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Comparison of Planar versus Spherical Emission Meausrements for Unintentional Emitters

Published

Author(s)

Perry F. Wilson, Marco Candidi, Christopher L. Holloway

Abstract

The emission patterns from electrically large objects are complex and require time consuming spherical scans to determine the emissions maximum. A planar cut from the spherical pattern is a relatively easy measurement to make and resembles the techniques used in present EMC emissions and immunity standards. However, a planar cut is likely to miss the maximum emissions of a test object. This paper explores how planar cut data can be used to estimate the spherical emissions maximum. Simulated data for a random emitter are presented, both the full spherical radiation pattern and planar cut estimates. The key result is that, if planar cut data can be used to accurately approximate the mean radiation power, the directivity estimates for electrically large emitters can be used to accurately predict the maximum emissions. The results presented here have application to emissions and immunity measurements at frequencies above 1 GHz where most objects will be electrically large and and have complex emissions and receiving patterns.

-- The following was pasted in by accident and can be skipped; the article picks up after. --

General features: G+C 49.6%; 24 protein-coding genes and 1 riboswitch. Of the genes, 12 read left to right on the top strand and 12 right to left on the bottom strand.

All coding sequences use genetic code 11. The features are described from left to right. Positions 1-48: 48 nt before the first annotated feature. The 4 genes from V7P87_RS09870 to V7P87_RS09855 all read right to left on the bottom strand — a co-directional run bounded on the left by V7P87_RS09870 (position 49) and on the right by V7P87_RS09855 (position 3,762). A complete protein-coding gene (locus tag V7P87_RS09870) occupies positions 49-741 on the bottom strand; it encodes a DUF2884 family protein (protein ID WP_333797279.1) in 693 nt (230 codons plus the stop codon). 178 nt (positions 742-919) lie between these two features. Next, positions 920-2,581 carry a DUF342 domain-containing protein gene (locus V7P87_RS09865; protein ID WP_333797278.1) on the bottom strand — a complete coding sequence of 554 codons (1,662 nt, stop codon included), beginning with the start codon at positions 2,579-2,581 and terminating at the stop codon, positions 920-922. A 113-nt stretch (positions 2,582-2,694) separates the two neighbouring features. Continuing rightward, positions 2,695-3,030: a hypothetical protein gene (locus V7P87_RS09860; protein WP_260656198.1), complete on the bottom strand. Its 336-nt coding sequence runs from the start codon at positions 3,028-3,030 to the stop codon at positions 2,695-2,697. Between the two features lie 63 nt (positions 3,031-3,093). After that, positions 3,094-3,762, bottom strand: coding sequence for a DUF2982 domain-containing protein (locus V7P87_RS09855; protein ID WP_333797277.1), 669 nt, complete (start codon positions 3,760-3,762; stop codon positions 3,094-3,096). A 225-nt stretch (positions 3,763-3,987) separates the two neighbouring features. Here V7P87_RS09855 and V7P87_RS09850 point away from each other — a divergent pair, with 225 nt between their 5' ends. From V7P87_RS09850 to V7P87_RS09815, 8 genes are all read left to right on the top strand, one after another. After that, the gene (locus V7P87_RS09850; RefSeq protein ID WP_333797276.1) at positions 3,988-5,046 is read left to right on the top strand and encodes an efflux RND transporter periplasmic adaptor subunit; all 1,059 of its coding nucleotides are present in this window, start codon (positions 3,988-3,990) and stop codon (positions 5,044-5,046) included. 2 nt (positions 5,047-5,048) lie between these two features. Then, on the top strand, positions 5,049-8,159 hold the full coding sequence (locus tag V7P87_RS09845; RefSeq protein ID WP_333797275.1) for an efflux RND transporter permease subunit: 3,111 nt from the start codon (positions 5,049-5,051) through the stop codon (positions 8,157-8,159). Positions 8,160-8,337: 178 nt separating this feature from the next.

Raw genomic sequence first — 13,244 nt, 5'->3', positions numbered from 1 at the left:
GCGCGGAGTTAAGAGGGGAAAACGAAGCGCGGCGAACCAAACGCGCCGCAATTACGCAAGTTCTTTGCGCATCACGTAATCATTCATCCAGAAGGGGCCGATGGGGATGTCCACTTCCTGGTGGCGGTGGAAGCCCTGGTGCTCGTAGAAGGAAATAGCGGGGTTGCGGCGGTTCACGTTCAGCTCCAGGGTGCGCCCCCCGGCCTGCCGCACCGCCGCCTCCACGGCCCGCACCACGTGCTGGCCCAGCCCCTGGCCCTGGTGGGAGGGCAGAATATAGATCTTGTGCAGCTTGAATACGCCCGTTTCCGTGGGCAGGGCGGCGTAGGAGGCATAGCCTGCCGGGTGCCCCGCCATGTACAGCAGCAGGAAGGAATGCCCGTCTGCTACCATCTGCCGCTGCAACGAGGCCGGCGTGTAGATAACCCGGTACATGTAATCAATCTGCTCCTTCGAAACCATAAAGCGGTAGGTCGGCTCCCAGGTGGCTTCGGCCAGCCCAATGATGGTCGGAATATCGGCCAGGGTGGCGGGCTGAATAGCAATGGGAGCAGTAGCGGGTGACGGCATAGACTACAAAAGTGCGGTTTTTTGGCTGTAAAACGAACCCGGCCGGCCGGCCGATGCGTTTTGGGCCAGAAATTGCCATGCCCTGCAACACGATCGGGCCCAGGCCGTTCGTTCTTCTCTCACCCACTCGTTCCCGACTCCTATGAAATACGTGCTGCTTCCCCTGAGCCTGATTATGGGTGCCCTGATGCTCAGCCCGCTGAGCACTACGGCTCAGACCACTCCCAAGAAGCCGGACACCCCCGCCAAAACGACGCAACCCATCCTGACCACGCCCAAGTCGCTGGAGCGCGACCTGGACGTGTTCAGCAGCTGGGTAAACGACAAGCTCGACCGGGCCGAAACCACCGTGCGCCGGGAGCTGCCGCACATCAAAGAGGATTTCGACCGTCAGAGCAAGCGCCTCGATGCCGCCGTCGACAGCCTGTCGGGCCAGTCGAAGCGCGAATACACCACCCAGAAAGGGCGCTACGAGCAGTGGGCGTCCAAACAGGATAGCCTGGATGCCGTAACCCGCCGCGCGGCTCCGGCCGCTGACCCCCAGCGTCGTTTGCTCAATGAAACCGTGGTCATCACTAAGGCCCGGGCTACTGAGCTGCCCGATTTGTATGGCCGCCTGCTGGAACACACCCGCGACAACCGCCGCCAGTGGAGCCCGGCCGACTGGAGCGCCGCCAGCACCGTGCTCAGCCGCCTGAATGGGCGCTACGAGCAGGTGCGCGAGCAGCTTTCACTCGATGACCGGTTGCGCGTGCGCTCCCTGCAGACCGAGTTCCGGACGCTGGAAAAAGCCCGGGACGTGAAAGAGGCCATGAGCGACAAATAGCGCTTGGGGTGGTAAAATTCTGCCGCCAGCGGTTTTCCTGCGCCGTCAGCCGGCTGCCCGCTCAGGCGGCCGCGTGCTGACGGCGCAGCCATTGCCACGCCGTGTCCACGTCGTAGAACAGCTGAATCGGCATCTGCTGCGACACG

Conference Dates
August 19-23, 2002
Conference Location
Minneapolis, MN, USA
Conference Title
2002 Intl. EMC Symp.

Keywords

emission testing, planar cut, spherical scan, unintentional emitter, directivity

Citation

Wilson, P. , Candidi, M. and Holloway, C. (2002), Comparison of Planar versus Spherical Emission Meausrements for Unintentional Emitters, 2002 Intl. EMC Symp., Minneapolis, MN, USA (Accessed July 13, 2024)

Issues

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Created August 18, 2002, Updated October 12, 2021